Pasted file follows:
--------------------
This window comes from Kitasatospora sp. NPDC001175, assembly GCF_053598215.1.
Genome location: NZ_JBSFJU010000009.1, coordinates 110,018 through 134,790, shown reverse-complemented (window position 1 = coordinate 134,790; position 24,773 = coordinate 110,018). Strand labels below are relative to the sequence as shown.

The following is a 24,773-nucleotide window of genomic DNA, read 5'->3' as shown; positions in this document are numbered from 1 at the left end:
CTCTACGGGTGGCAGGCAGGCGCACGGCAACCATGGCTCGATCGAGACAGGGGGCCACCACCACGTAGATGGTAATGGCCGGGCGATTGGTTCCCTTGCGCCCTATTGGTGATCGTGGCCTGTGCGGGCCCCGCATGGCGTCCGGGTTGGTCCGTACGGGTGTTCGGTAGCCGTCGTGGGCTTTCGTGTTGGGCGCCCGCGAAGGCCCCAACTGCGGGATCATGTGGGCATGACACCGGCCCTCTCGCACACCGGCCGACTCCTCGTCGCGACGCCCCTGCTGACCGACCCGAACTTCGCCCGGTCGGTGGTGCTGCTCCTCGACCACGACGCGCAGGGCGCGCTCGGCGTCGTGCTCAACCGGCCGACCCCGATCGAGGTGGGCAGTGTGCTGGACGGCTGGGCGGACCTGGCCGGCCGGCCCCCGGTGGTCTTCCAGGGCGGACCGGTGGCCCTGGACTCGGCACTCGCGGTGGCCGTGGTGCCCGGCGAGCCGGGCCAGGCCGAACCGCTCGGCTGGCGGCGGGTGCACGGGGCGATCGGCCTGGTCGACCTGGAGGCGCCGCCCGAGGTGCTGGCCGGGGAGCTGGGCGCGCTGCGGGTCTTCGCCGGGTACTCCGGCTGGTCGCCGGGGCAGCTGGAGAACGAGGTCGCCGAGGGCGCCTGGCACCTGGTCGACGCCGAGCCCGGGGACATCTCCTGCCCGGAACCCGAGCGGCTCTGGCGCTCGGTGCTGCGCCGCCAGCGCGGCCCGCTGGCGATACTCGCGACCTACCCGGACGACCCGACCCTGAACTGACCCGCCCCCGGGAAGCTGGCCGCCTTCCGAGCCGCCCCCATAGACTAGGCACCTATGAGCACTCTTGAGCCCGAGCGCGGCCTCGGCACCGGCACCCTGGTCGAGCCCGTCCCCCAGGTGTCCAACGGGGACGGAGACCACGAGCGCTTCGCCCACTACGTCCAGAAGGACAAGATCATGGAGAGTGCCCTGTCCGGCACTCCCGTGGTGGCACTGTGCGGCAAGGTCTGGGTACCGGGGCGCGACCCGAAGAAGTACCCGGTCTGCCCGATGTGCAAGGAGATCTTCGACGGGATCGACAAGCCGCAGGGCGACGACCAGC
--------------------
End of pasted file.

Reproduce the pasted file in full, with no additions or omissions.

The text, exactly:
This window comes from Kitasatospora sp. NPDC001175, assembly GCF_053598215.1.
Genome location: NZ_JBSFJU010000009.1, coordinates 110,018 through 134,790, shown reverse-complemented (window position 1 = coordinate 134,790; position 24,773 = coordinate 110,018). Strand labels below are relative to the sequence as shown.

The following is a 24,773-nucleotide window of genomic DNA, read 5'->3' as shown; positions in this document are numbered from 1 at the left end:
CTCTACGGGTGGCAGGCAGGCGCACGGCAACCATGGCTCGATCGAGACAGGGGGCCACCACCACGTAGATGGTAATGGCCGGGCGATTGGTTCCCTTGCGCCCTATTGGTGATCGTGGCCTGTGCGGGCCCCGCATGGCGTCCGGGTTGGTCCGTACGGGTGTTCGGTAGCCGTCGTGGGCTTTCGTGTTGGGCGCCCGCGAAGGCCCCAACTGCGGGATCATGTGGGCATGACACCGGCCCTCTCGCACACCGGCCGACTCCTCGTCGCGACGCCCCTGCTGACCGACCCGAACTTCGCCCGGTCGGTGGTGCTGCTCCTCGACCACGACGCGCAGGGCGCGCTCGGCGTCGTGCTCAACCGGCCGACCCCGATCGAGGTGGGCAGTGTGCTGGACGGCTGGGCGGACCTGGCCGGCCGGCCCCCGGTGGTCTTCCAGGGCGGACCGGTGGCCCTGGACTCGGCACTCGCGGTGGCCGTGGTGCCCGGCGAGCCGGGCCAGGCCGAACCGCTCGGCTGGCGGCGGGTGCACGGGGCGATCGGCCTGGTCGACCTGGAGGCGCCGCCCGAGGTGCTGGCCGGGGAGCTGGGCGCGCTGCGGGTCTTCGCCGGGTACTCCGGCTGGTCGCCGGGGCAGCTGGAGAACGAGGTCGCCGAGGGCGCCTGGCACCTGGTCGACGCCGAGCCCGGGGACATCTCCTGCCCGGAACCCGAGCGGCTCTGGCGCTCGGTGCTGCGCCGCCAGCGCGGCCCGCTGGCGATACTCGCGACCTACCCGGACGACCCGACCCTGAACTGACCCGCCCCCGGGAAGCTGGCCGCCTTCCGAGCCGCCCCCATAGACTAGGCACCTATGAGCACTCTTGAGCCCGAGCGCGGCCTCGGCACCGGCACCCTGGTCGAGCCCGTCCCCCAGGTGTCCAACGGGGACGGAGACCACGAGCGCTTCGCCCACTACGTCCAGAAGGACAAGATCATGGAGAGTGCCCTGTCCGGCACTCCCGTGGTGGCACTGTGCGGCAAGGTCTGGGTACCGGGGCGCGACCCGAAGAAGTACCCGGTCTGCCCGATGTGCAAGGAGATCTTCGACGGGATCGACAAGCCGCAGGGCGACGACCAGC